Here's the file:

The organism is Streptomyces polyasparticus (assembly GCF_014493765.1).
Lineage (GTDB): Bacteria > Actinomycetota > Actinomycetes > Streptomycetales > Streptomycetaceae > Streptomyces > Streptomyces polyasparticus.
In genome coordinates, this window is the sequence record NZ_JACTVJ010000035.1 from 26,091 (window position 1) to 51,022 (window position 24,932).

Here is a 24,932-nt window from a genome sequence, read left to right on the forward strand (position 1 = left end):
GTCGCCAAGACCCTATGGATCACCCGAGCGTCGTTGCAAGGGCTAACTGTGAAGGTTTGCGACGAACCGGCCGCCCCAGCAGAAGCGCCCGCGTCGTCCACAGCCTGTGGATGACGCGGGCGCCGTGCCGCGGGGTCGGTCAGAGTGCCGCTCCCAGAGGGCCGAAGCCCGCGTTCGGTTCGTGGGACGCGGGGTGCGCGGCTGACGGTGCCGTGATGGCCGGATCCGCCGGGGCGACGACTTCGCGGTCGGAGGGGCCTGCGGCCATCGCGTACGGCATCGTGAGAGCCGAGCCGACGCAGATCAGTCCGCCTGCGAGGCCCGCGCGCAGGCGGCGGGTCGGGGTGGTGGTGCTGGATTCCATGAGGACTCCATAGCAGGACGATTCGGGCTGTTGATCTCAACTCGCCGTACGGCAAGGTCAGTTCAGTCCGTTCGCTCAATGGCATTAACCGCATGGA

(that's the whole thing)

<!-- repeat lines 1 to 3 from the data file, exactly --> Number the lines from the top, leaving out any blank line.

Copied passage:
The organism is Streptomyces polyasparticus (assembly GCF_014493765.1).
Lineage (GTDB): Bacteria > Actinomycetota > Actinomycetes > Streptomycetales > Streptomycetaceae > Streptomyces > Streptomyces polyasparticus.
In genome coordinates, this window is the sequence record NZ_JACTVJ010000035.1 from 26,091 (window position 1) to 51,022 (window position 24,932).